Dora "Dodie" Jane Hamblin graduated magna cum
laude from Coe in 1941, majoring in Journalism. Among
her many activities and accomplishments at Coe, Hamblin was a Delta
Delta Delta president, Panhellenic president, and Cosmos editor. She also played tennis and was on both the
hockey and basketball teams at Coe.
After graduation, Hamblin went on to
get her Master's degree in journalism from Northwestern University in
1942. Ever in the action, she served in
the Red Cross during World War II, travelling with them to Europe and
Hamblin started her long career at
Life magazine in 1948, working at first as a researcher in New York
City. She went on to be a correspondent in
London, Paris, Chicago, and Rome.
Hamblin loved working on assignment. Ralph Graves, retired editor and editorial
director of Life magazine, once Hamblin's chief in Chicago, remembered
her for the Coe Courier. "She hated to be
in the office--except to type up her story as fast as possible so that
she could get back to the field." She
spoke French and Italian, and was happiest when she was able to work
In 1956, she was named the Bureau
Chief in Rome. In 1960 she moved to the
New York Office, working as Assistant and Associate Editor and Staff
Writer--one of the first women to earn the title at Life--for the next
Over the years, Dora Jane Hamblin
covered many famous people, places, and occurences for Life. She was in charge of covering the death of
Pope Pius and the coronation of Pope John Paul while she was in Rome. She wrote many pieces about the U.S.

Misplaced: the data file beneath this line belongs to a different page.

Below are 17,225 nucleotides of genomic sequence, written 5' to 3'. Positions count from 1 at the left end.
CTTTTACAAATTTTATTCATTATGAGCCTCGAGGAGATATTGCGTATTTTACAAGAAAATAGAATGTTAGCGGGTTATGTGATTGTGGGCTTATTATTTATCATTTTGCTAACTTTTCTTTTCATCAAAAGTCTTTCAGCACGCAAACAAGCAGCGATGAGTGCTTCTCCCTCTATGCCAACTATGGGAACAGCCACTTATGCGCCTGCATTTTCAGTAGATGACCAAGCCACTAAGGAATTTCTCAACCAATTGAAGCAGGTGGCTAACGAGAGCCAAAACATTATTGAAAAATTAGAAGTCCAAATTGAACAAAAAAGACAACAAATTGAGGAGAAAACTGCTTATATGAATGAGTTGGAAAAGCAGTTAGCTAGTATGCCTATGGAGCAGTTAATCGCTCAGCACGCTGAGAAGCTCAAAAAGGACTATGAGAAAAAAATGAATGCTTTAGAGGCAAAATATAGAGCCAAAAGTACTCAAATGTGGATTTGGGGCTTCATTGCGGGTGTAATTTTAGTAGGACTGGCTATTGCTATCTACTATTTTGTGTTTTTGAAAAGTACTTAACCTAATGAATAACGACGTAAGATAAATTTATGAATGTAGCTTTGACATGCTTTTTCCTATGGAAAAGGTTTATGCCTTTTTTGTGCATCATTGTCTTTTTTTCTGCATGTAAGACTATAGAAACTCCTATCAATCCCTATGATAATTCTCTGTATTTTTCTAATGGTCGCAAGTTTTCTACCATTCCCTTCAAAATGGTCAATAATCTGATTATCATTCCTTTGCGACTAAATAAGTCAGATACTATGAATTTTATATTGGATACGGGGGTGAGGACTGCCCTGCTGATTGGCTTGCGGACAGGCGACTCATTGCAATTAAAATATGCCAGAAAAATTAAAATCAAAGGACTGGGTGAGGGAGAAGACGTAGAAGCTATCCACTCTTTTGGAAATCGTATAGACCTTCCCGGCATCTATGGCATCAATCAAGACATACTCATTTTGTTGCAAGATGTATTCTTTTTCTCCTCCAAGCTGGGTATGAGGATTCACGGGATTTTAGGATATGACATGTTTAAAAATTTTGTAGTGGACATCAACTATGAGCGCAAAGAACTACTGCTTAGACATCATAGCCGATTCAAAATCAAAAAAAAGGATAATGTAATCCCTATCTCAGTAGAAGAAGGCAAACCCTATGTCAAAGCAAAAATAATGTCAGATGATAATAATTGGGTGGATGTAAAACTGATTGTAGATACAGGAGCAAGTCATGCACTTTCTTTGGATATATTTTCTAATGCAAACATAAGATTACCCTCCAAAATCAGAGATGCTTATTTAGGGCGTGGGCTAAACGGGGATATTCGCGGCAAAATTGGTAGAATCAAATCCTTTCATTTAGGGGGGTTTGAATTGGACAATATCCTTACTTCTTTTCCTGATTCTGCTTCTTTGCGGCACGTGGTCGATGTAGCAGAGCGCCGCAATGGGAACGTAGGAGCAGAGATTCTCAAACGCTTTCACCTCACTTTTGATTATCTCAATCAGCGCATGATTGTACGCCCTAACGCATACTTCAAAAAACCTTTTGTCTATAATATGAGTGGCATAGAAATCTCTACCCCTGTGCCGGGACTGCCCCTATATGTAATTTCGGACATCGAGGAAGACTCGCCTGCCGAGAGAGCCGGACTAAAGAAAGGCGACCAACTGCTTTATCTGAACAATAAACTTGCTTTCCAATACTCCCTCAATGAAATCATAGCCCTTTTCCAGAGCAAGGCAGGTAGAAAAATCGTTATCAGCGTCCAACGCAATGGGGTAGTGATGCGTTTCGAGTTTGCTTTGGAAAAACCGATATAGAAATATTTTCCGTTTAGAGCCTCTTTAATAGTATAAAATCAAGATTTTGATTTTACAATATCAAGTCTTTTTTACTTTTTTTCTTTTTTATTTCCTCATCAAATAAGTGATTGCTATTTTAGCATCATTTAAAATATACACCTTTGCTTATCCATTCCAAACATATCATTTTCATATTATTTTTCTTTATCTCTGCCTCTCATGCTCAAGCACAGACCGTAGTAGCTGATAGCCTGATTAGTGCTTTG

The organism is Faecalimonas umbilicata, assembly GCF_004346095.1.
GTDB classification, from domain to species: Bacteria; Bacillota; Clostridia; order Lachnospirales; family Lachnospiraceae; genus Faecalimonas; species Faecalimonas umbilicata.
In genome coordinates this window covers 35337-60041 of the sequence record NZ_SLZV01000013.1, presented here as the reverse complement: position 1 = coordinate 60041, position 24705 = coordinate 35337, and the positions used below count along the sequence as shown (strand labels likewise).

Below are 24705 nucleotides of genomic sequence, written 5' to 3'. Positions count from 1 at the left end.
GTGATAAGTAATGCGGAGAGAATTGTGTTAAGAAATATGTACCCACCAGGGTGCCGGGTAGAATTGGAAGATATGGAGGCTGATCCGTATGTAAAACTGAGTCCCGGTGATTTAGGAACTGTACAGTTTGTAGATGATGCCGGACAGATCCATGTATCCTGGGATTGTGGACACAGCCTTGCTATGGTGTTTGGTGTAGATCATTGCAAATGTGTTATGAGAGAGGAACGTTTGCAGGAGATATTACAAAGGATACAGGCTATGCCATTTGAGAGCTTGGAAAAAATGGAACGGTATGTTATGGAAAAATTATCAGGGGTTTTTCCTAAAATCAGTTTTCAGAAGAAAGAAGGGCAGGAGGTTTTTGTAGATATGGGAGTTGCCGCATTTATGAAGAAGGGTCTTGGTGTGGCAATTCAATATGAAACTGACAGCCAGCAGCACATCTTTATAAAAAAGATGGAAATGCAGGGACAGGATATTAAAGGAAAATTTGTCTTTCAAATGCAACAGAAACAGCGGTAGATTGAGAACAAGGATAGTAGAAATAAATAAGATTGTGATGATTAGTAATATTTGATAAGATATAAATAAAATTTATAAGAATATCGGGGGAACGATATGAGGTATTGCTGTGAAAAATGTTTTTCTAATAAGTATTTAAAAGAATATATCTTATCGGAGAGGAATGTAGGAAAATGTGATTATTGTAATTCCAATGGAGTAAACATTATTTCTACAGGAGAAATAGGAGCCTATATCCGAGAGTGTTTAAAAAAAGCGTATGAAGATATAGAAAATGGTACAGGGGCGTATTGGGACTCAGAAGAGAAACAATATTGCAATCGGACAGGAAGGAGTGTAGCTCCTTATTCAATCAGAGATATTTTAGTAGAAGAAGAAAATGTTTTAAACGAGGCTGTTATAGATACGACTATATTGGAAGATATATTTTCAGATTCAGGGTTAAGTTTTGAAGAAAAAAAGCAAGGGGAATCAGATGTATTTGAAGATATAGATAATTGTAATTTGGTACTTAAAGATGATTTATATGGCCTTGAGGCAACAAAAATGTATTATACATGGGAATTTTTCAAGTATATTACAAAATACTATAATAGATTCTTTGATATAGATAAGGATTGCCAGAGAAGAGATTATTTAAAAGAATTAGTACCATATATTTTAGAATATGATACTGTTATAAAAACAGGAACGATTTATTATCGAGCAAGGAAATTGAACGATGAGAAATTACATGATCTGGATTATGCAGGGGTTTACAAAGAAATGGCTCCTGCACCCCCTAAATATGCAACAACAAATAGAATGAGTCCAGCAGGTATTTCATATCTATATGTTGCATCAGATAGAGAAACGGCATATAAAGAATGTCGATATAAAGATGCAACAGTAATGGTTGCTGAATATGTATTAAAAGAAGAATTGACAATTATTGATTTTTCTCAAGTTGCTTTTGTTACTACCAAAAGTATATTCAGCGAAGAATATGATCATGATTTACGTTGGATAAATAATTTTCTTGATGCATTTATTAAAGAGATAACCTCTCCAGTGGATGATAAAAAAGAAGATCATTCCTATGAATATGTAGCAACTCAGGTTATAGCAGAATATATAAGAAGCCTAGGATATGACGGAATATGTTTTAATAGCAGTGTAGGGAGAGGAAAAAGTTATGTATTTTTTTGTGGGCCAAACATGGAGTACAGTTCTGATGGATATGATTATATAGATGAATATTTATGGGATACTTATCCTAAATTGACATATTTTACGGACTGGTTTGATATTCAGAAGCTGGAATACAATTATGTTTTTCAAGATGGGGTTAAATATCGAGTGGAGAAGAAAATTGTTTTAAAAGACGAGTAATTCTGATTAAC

Astronauts while she was in New York. She
wrote stories about many celebrities, including Ingrid Bergman, Sophia
Loren, and Ethel Merman.
After 22 years of working with Life
Magazine, she retired in 1970, returning to live in Trevignano, Italy,
outside of Rome. Hamblin continued to
write, spinning out articles for archaeology periodicals as well as
magazines like Sports Illustrated, Smithsonian, Classic, and Signature.
Dodie Hamblin also wrote a total of
eight books, most about Italian archaeology. The
collection includes That was the LIFE, a book about her time and
experiences with Life Magazine. She also
assisted Mary Martin with the biography of her life, a book entitled My
Dodie Hamblin, whose close and
extended family included more than 20 Coe alumni, donated part of a
scholarship established in memory of her parents, who were two Coe
graduates. Her siblings, also alumni, also
contributed to the scholarship. Hamblin
received an Award of Merit from Coe in 1961. Coe
also named her an Honorary Doctor of Literature in 1968.
Dora Jane Hamblin spent the last 23
years of her life in her favorite country, Italy. She
passed away in 1993, afflicted with throat cancer.